An experimental treatment for Alzheimer's may allow treatment at a later stage than other medications, but some experts question the drug's benefits.
The drug, known as Memantine, has been on the market for a decade in Germany and was recently recommended for approval by the European Union's equivalent of the Food and Drug Administration.
Memantine works through a different mechanism than other, currently approved Alzheimer's drugs, such as Aricept, that have been shown to affect progression of early stage disease. The final devastating period, where Memantine may help, can also be the disease's most long lasting.
According to the Alzheimer's Association, four million Americans suffer from the disease, and there a currently no approved treatments for moderate to severe stages of the disease, when patients can start to lose the ability to care for themselves.
But researchers found that Alzheimer's patients who received Memantine deteriorated mentally at a considerably lower rate than patients who received placebo, according to results of a recent large nation-wide Memantine study presented last month at the meeting of the American Association for Geriatric Psychiatry in Orlando, Fla.
"Patients deteriorated one-half to one-third as far as they otherwise would have," says Dr. Barry Reisberg, principal investigator of the study and clinical director of the William and Silvia Silverstein Aging and Dementia Research Center at the New York University School of Medicine. Additionally, the drug was found to be safe and well tolerated.
While some are calling it a significant advance in the treatment of Alzheimer's disease, others remain much more cautious about the drug's potential and how it's benefits could be misinterpreted.
"It is safe to say that memantine brings no real 'quantum leap' in Alzheimer's treatment," says Dr. Sam Gandy, director of the Farber Institute for Neurosciences at Thomas Jefferson University in Philadelphia, Pa. "These drugs are aimed at symptoms — at later changes — they are not aimed at the cause of the disease."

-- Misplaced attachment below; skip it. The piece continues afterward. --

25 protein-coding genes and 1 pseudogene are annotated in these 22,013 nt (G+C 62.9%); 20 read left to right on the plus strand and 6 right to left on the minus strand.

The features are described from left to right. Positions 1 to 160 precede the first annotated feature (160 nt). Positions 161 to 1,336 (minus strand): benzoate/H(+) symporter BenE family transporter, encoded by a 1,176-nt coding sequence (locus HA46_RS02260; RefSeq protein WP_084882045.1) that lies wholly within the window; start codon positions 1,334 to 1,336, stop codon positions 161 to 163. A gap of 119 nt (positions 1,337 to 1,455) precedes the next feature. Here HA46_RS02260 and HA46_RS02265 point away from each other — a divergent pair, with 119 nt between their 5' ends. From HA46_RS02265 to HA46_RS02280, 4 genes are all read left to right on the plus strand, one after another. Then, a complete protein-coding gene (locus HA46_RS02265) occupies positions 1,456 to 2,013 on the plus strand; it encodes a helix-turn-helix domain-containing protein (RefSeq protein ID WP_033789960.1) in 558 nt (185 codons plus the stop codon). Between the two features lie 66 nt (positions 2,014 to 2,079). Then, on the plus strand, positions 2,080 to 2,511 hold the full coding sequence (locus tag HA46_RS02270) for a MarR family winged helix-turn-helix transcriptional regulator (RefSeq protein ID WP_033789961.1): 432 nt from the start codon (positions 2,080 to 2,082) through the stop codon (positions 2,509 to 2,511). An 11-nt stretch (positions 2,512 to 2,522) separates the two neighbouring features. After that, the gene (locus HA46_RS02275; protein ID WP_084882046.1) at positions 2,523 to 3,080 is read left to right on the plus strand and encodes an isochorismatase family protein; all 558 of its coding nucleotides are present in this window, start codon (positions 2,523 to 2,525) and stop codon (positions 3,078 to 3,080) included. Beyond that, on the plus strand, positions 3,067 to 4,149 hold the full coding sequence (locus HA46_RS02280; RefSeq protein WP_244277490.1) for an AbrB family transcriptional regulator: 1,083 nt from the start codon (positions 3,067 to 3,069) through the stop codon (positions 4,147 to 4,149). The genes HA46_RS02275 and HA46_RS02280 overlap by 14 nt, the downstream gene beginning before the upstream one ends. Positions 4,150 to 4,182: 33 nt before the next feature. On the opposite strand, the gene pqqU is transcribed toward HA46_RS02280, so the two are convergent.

Others have also questioned why anyone would want to slow the rate of decline or maintain someone at an advanced stage of disease — seeing it only as a means of prolonging the inevitable.
Yet while experts say these benefits were small, they believe the slowed deterioration can have a big impact. People needn't expect a return to pre-disease functioning in order to accept a new drug.
"If you can hold [patients] off and keep them from getting worse for a long time, that's a huge benefit," says Dr. Rachelle Doody, Effie Marie Cain Professor in Alzheimer's Disease Research at the Alzheimer's Disease Center at Baylor College of Medicine in Houston, Texas, who also participated in the Memantine trial. "You can have some really important preservation of functions even in people who are severe."
Slowing the rate of decline at advanced stages can mean that someone may retain the ability to dress or bathe themselves or retain continence for longer periods of time. These gains can improve quality of life for the patient as well as the caregiver.
"Only about 20 percent of our patients in our Alzheimer's disease center ever go into a nursing home" adds Doody. "The majority of people live out their life at home."
Therefore, drugs like Memantine may make life easier for the majority of caregivers who look after loved ones with the disease at home and may not have the resources that would be available in a nursing home.
Forrest Pharmaceuticals, the U.S. manufacturer of the drug, is expected to file for FDA approval sometime this year. The company is also exploring uses for the drug in earlier stages of the disease and in conjunction with currently approved treatments.
And despite cautions against misinterpreting the potential clinical benefits of Memantine, experts are enthusiastic about what the study results mean for laboratory science and how they translate into human treatments.
"The excitement here comes from having confirmed that it is possible to use our basic science research on mice and isolated nerve cells to successfully alter the course of Alzheimer's in a human suffering from the disease," says Gandy. "This positive feedback suggests that much of what we think we know about the disease might actually be true."
That means that even if Memantine itself does not continue to show benefit in future studies, its development may pave the way for other similar treatments and increase enthusiasm for attaining a better understanding of Alzheimer's disease mechanisms.
"Such information about the causes and very earliest brain abnormalities will soon lead to the discovery of drugs that might well be effective at preventing, treating, or perhaps even reversing the devastation that Alzheimer's wreaks on the brain," explains Gandy.